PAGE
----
Google is making significant changes to the way it handles political advertising on its platform.
It means political campaigns that buy ad space on Google Search, YouTube, and Google-powered display ads on websites will no longer be able to target ads based on a person’s political leanings according to their online activity, or data gleaned from public voting records.
The new system, announced by the web giant on Wednesday, November 20, means that targeting will be restricted to “general” categories only, namely people’s age, gender, and ZIP code location. The company said it was also clarifying its policies regarding banned ad content such as deepfakes and ads that make misleading claims.
The changes will take effect within a week in the United Kingdom, where a national election campaign is currently underway, before rolling out to the rest of the world in the coming months.
In a blog post explaining the decision, Scott Spencer, vice president of Google Ads product management, said the company was taking action following recent concerns over political advertising online, and hoped the move would help to “improve voters’ confidence in the political ads they may see on our ad platforms.”
Elaborating, Spencer said: “Political advertisers can, of course, continue to do contextual targeting, such as serving ads to people reading or watching a story about, say, the economy. This will align our approach to election ads with long-established practices in media such as TV, radio, and print, and result in election ads being more widely seen and available for public discussion.”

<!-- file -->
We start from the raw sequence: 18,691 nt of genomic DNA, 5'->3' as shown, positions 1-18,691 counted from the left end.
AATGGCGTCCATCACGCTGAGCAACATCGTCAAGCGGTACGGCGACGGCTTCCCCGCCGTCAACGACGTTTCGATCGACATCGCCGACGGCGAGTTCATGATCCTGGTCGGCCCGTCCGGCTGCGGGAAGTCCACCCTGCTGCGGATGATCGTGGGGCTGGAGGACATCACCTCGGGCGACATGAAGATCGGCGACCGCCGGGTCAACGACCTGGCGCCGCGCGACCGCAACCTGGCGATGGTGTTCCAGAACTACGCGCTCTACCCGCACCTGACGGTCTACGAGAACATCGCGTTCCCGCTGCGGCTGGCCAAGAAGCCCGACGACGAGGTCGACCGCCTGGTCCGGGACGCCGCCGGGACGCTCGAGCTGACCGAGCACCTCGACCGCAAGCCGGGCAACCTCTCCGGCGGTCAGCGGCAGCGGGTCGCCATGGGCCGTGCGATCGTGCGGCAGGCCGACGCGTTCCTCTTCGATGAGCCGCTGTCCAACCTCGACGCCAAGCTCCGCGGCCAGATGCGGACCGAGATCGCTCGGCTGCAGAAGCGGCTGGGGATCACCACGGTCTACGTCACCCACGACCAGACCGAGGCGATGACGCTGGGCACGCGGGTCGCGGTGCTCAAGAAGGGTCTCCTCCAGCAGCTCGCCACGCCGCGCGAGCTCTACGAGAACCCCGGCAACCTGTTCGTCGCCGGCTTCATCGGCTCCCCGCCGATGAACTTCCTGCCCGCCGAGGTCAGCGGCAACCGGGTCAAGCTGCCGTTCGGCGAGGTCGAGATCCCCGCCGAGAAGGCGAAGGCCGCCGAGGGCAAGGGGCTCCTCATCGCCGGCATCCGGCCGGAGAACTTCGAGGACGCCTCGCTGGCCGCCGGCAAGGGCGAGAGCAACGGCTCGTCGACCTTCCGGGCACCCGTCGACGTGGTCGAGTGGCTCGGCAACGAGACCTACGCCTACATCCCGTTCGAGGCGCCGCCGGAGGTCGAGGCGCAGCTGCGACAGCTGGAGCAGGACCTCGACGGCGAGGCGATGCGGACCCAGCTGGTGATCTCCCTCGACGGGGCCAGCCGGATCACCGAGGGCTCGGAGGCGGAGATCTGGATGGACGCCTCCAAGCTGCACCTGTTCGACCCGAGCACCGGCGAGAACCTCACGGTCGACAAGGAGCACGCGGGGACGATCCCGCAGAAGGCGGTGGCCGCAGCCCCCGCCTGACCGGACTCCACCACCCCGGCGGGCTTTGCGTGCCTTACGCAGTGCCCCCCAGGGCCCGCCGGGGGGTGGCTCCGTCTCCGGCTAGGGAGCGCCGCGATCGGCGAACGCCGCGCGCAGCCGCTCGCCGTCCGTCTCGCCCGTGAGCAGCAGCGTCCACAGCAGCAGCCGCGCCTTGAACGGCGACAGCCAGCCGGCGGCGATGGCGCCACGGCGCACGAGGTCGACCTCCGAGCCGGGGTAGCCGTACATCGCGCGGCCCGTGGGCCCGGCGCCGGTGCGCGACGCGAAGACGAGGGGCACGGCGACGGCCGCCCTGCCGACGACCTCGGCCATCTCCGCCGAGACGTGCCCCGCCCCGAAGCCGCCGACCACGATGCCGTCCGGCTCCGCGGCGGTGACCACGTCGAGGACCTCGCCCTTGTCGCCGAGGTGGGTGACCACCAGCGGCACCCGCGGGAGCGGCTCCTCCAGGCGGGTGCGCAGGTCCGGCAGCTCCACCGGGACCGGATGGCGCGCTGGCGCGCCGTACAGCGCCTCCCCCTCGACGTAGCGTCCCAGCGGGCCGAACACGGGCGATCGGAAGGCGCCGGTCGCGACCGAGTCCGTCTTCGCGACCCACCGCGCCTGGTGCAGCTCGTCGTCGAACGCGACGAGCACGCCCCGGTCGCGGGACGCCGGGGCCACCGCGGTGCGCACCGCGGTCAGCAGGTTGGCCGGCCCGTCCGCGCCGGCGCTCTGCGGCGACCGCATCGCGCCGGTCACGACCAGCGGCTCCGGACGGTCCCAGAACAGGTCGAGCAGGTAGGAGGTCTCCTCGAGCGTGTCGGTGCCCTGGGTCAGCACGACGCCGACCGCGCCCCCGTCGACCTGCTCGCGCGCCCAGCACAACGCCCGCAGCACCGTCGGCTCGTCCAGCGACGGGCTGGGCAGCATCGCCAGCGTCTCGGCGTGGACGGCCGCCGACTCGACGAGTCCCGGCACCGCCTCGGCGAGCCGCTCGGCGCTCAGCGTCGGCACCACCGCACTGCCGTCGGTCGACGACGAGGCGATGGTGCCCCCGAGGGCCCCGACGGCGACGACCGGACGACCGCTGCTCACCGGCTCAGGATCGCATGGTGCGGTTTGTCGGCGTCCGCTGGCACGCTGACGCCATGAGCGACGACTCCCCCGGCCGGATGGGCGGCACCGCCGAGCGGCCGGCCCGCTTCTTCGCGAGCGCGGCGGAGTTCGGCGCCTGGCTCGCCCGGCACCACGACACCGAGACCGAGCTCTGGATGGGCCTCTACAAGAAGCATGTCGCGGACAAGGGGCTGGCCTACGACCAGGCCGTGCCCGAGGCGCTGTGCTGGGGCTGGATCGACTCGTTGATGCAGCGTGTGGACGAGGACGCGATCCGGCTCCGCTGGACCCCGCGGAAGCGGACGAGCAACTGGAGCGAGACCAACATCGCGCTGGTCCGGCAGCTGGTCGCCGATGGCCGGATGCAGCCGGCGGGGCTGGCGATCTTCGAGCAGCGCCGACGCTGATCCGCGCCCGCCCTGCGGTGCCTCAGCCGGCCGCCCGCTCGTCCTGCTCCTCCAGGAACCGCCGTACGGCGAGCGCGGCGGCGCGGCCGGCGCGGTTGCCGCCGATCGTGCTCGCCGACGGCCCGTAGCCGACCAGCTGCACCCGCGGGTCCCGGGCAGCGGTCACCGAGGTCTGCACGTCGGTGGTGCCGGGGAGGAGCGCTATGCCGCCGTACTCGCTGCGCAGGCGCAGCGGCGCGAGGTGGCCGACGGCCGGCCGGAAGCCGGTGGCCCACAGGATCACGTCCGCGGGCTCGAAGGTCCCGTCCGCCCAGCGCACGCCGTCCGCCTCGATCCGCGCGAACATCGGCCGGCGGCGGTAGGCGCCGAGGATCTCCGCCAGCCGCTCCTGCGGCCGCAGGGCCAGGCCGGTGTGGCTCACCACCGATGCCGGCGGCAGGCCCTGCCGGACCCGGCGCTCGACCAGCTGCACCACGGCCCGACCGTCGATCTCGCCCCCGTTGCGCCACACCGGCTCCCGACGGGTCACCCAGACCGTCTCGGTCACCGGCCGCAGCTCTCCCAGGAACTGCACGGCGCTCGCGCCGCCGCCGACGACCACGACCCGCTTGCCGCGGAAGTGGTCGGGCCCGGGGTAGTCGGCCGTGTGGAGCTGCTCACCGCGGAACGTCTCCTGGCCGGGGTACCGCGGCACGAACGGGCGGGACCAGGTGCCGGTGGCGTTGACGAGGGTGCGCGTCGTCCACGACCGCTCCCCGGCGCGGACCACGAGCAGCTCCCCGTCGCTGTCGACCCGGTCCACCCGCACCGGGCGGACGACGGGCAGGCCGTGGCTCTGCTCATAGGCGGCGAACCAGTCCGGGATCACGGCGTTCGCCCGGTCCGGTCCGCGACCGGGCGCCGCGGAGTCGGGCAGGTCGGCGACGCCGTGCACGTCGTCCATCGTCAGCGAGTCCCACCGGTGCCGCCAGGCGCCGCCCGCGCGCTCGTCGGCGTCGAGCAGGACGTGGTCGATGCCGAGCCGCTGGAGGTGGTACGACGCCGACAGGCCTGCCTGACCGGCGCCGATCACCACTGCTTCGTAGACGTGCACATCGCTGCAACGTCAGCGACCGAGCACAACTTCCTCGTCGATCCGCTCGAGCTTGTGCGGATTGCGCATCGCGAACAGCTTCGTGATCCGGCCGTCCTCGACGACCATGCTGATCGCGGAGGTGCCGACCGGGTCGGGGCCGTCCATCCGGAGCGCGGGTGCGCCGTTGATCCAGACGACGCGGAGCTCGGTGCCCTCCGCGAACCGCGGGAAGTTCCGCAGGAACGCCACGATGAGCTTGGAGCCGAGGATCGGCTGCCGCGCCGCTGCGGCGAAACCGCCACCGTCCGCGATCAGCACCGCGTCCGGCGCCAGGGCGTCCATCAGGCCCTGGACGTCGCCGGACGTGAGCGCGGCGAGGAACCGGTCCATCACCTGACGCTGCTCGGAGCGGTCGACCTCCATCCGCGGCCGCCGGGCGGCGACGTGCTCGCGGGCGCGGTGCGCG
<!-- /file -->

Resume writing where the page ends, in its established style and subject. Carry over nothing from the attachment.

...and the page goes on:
Facebook and Twitter
Google is the latest tech giant to update its policies regarding how political ad campaigns are conducted online.
Facebook CEO Mark Zuckerberg surprised many in October 2019 when he said that his company had no plans to fact-check political ads on the social networking site, insisting that “people should decide for themselves what is credible, not tech companies.” Facebook faced huge criticism following the 2016 presidential election when it was accused of allowing disinformation to spread during the campaign.
Google said on Wednesday that while obvious falsehoods in ads on its own platform have long been prohibited, it was also clarifying its ads policies and adding examples “to show how our policies prohibit things like ‘deepfakes’ (doctored and manipulated media), misleading claims about the census process, and ads or destinations making demonstrably false claims that could significantly undermine participation or trust in an electoral or democratic process.”
In an apparent response to the more relaxed stance adopted by Facebook, Twitter chief Jack Dorsey recently announced a ban on all political advertising on the microblogging platform starting in November 2019, saying that “political message reach should be earned, not bought.”
With both Google and Twitter having tightened its own policies regarding political ads, and with pressure growing on Zuckerberg to take more robust action ahead of the 2020 U.S. election, Facebook could yet change course.
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